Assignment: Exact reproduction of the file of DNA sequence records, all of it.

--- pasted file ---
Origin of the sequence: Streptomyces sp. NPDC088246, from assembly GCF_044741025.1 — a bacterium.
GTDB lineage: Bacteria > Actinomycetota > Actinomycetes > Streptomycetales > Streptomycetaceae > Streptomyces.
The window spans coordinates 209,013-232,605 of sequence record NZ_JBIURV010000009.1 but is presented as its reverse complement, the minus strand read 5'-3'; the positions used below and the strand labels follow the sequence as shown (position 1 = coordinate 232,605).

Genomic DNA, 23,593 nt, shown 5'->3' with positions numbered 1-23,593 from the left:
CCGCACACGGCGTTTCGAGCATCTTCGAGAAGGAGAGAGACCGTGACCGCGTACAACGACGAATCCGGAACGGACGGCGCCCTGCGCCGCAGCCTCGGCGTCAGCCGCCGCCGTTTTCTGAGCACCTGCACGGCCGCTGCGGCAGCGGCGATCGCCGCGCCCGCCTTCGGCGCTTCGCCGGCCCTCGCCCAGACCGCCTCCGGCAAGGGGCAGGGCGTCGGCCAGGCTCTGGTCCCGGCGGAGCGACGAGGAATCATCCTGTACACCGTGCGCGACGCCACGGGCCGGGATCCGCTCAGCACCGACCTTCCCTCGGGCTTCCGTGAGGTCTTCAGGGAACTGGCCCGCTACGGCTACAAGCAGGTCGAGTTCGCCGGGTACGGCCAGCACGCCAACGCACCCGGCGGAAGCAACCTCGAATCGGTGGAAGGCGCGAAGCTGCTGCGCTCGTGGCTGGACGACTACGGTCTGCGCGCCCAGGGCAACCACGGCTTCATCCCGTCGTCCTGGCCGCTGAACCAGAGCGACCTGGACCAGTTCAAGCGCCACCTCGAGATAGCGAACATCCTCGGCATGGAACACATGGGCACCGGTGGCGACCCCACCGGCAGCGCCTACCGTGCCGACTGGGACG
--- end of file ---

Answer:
Origin of the sequence: Streptomyces sp. NPDC088246, from assembly GCF_044741025.1 — a bacterium.
GTDB lineage: Bacteria > Actinomycetota > Actinomycetes > Streptomycetales > Streptomycetaceae > Streptomyces.
The window spans coordinates 209,013-232,605 of sequence record NZ_JBIURV010000009.1 but is presented as its reverse complement, the minus strand read 5'-3'; the positions used below and the strand labels follow the sequence as shown (position 1 = coordinate 232,605).

Genomic DNA, 23,593 nt, shown 5'->3' with positions numbered 1-23,593 from the left:
CCGCACACGGCGTTTCGAGCATCTTCGAGAAGGAGAGAGACCGTGACCGCGTACAACGACGAATCCGGAACGGACGGCGCCCTGCGCCGCAGCCTCGGCGTCAGCCGCCGCCGTTTTCTGAGCACCTGCACGGCCGCTGCGGCAGCGGCGATCGCCGCGCCCGCCTTCGGCGCTTCGCCGGCCCTCGCCCAGACCGCCTCCGGCAAGGGGCAGGGCGTCGGCCAGGCTCTGGTCCCGGCGGAGCGACGAGGAATCATCCTGTACACCGTGCGCGACGCCACGGGCCGGGATCCGCTCAGCACCGACCTTCCCTCGGGCTTCCGTGAGGTCTTCAGGGAACTGGCCCGCTACGGCTACAAGCAGGTCGAGTTCGCCGGGTACGGCCAGCACGCCAACGCACCCGGCGGAAGCAACCTCGAATCGGTGGAAGGCGCGAAGCTGCTGCGCTCGTGGCTGGACGACTACGGTCTGCGCGCCCAGGGCAACCACGGCTTCATCCCGTCGTCCTGGCCGCTGAACCAGAGCGACCTGGACCAGTTCAAGCGCCACCTCGAGATAGCGAACATCCTCGGCATGGAACACATGGGCACCGGTGGCGACCCCACCGGCAGCGCCTACCGTGCCGACTGGGACG